Transition costs from inter-governmental agreement or contracting between Scotland and rUK Points out some (modest) additional costs will accrue here and says that contracting would be most expensive option. Depends on negotiations Says that PD ignores these costs Mistake by McL
Cost to Scotland of gaining full control of its own tax system by 2020s, replacing old, complex ‘legacy’ IT with modern systems Says Treasury published informal estimate of £500 million is not based on any careful analysis, but is ‘not implausible’. This number has no provenance and there is no detail behind the guesstimate. Costs will depend a lot on negotiations Presumably accepts Treasury number? Argues that no reinvestment cost would be needed without Scottish independence having taken place, so full amount = ‘set up’ cost. Silent on negotiations. This is a dispute about language.
Cost to Scotland of gaining full control of its own benefits system by 2018, replacing old, complex ‘legacy’ IT with modern systems Says Treasury published but informal estimate of £400m is not based on any careful analysis, but is ‘not implausible’. This number has no provenance and there is no detail behind the guesstimate. Costs will depend a lot on negotiations Presumably accepts Treasury number? Argues that no reinvestment cost would be needed without Scottish independence having taken place, so full amount = ‘set up’ cost. Silent on negotiations. This is a dispute about language.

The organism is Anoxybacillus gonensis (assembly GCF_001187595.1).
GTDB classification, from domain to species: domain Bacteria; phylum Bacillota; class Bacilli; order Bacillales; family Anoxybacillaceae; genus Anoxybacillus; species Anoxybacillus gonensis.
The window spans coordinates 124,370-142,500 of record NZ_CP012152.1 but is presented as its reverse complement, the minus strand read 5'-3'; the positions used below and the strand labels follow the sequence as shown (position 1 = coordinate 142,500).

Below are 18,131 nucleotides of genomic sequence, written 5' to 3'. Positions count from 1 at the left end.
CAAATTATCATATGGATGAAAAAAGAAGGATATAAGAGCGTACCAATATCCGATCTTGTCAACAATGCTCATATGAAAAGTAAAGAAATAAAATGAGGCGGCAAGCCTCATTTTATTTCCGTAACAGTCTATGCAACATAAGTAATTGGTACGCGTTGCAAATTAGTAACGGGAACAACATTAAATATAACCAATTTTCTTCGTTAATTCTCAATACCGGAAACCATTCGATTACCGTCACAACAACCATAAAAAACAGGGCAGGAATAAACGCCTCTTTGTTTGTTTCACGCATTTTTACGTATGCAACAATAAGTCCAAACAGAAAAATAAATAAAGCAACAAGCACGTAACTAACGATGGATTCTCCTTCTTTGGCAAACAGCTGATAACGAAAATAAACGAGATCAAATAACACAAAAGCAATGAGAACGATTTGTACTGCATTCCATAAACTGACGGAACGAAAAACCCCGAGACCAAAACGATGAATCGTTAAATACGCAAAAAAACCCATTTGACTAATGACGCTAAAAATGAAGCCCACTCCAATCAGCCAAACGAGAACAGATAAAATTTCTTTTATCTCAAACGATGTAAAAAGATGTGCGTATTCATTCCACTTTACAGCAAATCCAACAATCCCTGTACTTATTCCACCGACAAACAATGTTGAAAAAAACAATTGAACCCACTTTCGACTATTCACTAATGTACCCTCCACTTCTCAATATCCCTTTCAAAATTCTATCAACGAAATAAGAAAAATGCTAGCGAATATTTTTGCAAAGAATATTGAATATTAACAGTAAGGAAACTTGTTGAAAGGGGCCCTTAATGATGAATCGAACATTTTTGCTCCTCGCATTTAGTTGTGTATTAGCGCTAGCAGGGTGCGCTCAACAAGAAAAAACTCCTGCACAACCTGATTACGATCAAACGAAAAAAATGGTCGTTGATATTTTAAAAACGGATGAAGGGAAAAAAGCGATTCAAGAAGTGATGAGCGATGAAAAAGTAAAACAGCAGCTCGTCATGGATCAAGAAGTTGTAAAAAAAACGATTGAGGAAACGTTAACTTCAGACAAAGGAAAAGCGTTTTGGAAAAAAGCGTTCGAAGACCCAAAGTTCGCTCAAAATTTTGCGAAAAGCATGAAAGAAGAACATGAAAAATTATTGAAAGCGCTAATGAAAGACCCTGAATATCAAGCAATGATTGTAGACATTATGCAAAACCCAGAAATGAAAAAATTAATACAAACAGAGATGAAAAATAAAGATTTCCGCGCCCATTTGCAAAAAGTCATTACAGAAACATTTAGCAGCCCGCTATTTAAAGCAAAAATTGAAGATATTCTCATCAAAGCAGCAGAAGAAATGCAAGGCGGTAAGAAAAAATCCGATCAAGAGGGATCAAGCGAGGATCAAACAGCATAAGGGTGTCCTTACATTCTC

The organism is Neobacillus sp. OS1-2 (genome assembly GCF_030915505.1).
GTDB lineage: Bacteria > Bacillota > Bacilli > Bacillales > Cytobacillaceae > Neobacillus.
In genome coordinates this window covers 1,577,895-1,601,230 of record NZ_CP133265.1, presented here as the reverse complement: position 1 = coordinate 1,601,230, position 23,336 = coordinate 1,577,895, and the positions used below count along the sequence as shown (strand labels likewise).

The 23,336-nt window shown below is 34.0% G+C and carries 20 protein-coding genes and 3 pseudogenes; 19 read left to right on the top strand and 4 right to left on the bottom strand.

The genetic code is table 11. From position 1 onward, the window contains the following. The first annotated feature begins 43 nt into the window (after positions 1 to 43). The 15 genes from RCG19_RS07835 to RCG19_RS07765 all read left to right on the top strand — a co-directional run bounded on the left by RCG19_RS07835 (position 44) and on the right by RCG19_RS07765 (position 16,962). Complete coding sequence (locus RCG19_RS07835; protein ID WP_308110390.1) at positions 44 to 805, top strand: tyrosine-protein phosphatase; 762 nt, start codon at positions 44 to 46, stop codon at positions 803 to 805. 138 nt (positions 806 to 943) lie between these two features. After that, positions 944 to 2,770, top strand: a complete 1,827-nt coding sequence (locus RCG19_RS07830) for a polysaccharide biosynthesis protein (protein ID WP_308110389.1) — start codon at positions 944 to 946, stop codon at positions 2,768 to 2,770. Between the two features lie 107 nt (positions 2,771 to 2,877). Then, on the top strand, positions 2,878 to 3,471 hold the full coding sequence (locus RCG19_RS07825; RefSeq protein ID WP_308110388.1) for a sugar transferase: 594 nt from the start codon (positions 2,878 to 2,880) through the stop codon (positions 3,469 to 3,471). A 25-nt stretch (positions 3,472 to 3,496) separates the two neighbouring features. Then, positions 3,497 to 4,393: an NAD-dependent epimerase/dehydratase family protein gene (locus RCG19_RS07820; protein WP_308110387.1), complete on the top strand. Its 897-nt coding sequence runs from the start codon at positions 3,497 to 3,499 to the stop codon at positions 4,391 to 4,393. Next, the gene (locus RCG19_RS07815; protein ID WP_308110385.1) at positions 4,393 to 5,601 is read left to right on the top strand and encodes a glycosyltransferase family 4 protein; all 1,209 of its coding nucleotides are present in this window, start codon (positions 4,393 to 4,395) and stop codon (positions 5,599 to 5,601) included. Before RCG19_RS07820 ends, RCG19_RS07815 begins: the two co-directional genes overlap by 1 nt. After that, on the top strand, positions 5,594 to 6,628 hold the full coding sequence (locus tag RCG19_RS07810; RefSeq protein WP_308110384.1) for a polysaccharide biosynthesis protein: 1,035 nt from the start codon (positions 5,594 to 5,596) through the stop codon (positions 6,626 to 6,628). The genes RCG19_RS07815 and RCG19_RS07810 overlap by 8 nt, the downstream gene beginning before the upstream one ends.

Policy savings Discussed Not mentioned This is a scope difference
Asset transfers Discussed – warning that any sums received for unfixed or overseas assets should not be thought of as offsetting transition costs, but as part of Scotland’s public equity backing up borrowing Not mentioned This is a scope difference

 

In addition, going beyond our report, Iain’s comment introduces an extensive discussion of two reports from ICAS (the Institute of Chartered Accountants for Scotland) dwelling on the issues involved in the transition of the taxation system. I summarize our different views of the relevance and quality of these reports below in Table 2.

Table 2: Different views of two ICAS reports

ICAS report Dunleavy view (PD) McLean view (McL) Reconciliation